• Kat Gupta’s research blog

    caution: may contain corpus linguistics, feminism, activism, LGB, queer and trans stuff, parrots, London

Publication Day!

I am beyond delighted to announce that Representation of the British Suffrage Movement is now available from Bloomsbury Academic. A preview of the book is available through Google Books if you’re interested in reading it. It’s the culmination of many years of hard work, yelling/swearing at my data, yelling/swearing at my computer, being a constant trial to my loved ones and possibly a plantation’s worth of tea, but it’s finally here! It seems a very long time ago that I drafted a thesis proposal with a sleeping puppy on my lap; indeed, the puppy in question is now eight years old. I don’t think I could have imagined where that thesis proposal would take me. Researching the thesis and then turning it into a book has been an adventure, truly expanding my intellectual horizons, challenging my ideas and assumptions (and patience), and bringing me into contact with some of the smartest and most generous people I could have hoped to meet. I recieved my author copies a couple of weeks ago. They are incredibly handsome and some have already found new homes with some of the people who have supported and inspired me the most: my parents, my sister and… Continue reading

five thoughts (plus one) on same sex marriage

This has been brewing for a while now, but with recent same sex marriage victories in the US and the Republic of Ireland, I think I want to jot down some of these thoughts. 1. Honestly, I am probably not the best person to talk about getting married. As a child I couldn’t even feign interest in my primary school classmates’ breaktime ceremonies held in the playground. As a teenager, one of my favourite rants was about marriage being an institution of patriarchal oppression trading women’s bodies among men for economic and social gain. Emotional and physical abuse, rape, forced reproduction and murder all happen within marriage. Marriage doesn’t guarantee love and security. I think LBGTQ critics of the institution of marriage Continue reading

why I won’t tweet my students’ exam howlers

Another summer marking season, another article in Times Higher Education soliciting student “exam howlers”. This is predictable and wearying and I can’t help but feel that we keep having this exact same conversation about why it’s bad to publicly mock and shame our students. Kirsty Rolfe wrote about talking teaching and making mistakes and I wrote about being someone’s worst student a couple of years ago, but apparently it bears repeating. There was one respect alone in which Philip was recognized as a man of distinction, though only within the confines of his own Department. He was a superlative examiner of undergraduates: scrupulous, painstaking, stern yet just. No one could award a delicate mark like B+/B+?+ with such confident aim, or justify it with such cogency and conviction. David Lodge, Changing Places: a tale of two campuses Like Philip, I try to mark carefully and, being a perfectionist, probably spend far too much time thinking about whether a piece of work should be awarded a 62 or a 64 (let alone a 68 or a 70). Marking can be a joyless task but there’s only one paper that I’ve genuinely been annoyed at marking – one in which the student,… Continue reading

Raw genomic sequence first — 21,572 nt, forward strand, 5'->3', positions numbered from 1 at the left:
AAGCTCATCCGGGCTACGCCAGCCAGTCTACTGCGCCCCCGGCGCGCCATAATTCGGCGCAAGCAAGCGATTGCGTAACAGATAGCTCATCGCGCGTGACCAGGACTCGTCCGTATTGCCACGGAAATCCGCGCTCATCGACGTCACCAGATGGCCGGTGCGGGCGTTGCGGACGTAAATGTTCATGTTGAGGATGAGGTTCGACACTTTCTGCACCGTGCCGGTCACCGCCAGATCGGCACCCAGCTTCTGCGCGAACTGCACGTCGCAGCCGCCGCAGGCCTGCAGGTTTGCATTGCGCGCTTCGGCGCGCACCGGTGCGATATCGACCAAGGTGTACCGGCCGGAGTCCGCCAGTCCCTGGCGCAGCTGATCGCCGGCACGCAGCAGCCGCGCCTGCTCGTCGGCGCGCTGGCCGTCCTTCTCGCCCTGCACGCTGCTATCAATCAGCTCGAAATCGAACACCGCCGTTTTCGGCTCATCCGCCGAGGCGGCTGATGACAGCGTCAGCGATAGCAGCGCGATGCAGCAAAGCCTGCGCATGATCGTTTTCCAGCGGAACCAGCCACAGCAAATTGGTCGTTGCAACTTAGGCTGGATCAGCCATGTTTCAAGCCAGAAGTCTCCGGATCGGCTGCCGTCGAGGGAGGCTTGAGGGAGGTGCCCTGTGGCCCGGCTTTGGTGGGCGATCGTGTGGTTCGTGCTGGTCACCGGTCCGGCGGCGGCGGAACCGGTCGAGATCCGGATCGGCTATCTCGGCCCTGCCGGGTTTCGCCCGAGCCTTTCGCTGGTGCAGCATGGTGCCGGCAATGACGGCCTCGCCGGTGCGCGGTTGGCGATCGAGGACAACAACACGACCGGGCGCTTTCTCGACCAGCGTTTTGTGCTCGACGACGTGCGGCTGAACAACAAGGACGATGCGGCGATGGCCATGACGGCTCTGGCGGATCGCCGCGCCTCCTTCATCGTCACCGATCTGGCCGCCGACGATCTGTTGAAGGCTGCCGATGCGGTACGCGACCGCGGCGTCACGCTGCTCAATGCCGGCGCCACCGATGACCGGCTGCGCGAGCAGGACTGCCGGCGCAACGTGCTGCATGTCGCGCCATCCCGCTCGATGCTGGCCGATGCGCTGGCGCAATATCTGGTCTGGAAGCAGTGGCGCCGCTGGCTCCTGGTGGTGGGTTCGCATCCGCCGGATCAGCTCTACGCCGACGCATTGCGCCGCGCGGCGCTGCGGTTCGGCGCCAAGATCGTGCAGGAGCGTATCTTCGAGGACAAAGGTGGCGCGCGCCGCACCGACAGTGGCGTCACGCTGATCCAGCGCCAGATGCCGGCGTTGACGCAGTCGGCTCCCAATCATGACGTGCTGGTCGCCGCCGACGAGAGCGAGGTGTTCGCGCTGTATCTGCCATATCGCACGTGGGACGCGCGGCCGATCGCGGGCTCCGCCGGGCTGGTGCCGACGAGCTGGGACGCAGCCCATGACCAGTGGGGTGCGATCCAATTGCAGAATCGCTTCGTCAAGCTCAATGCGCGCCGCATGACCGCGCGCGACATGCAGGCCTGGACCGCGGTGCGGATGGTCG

Activist academia, academic activism

This is my contribution to a roundtable discussion on trans and non-binary activism at Sexual Cultures 2: Activism meets academia. My co-panellists were Ruth Pearce, Jade Fernandez and Dr Jay Stewart and the facilitator was Dr Meg John Barker. ____ Today I’m basically going to argue that academia and activism inform and enrich each other. There are commonalities between the two: both engage with the world around us, both describe it and seek to understand it. Both ask – and respond – to difficult questions. However, there are also differences: activism explicitly seeks change whereas not all academic work does so. Activism can also take many different forms, and there are different barriers to enter it[1]. Both my academic research and activism are interested in people – how they form the identities they have, how they communicate these and make them legible, how they understand themselves, how they challenge the societies they live in. My academic work has focused on the newspaper representation of the suffrage movement and, more recently, how trans people are represented in the media. Representation is crucial to changing perceptions of minority and/or disadvantaged groups – it is how people who may never meet us and… Continue reading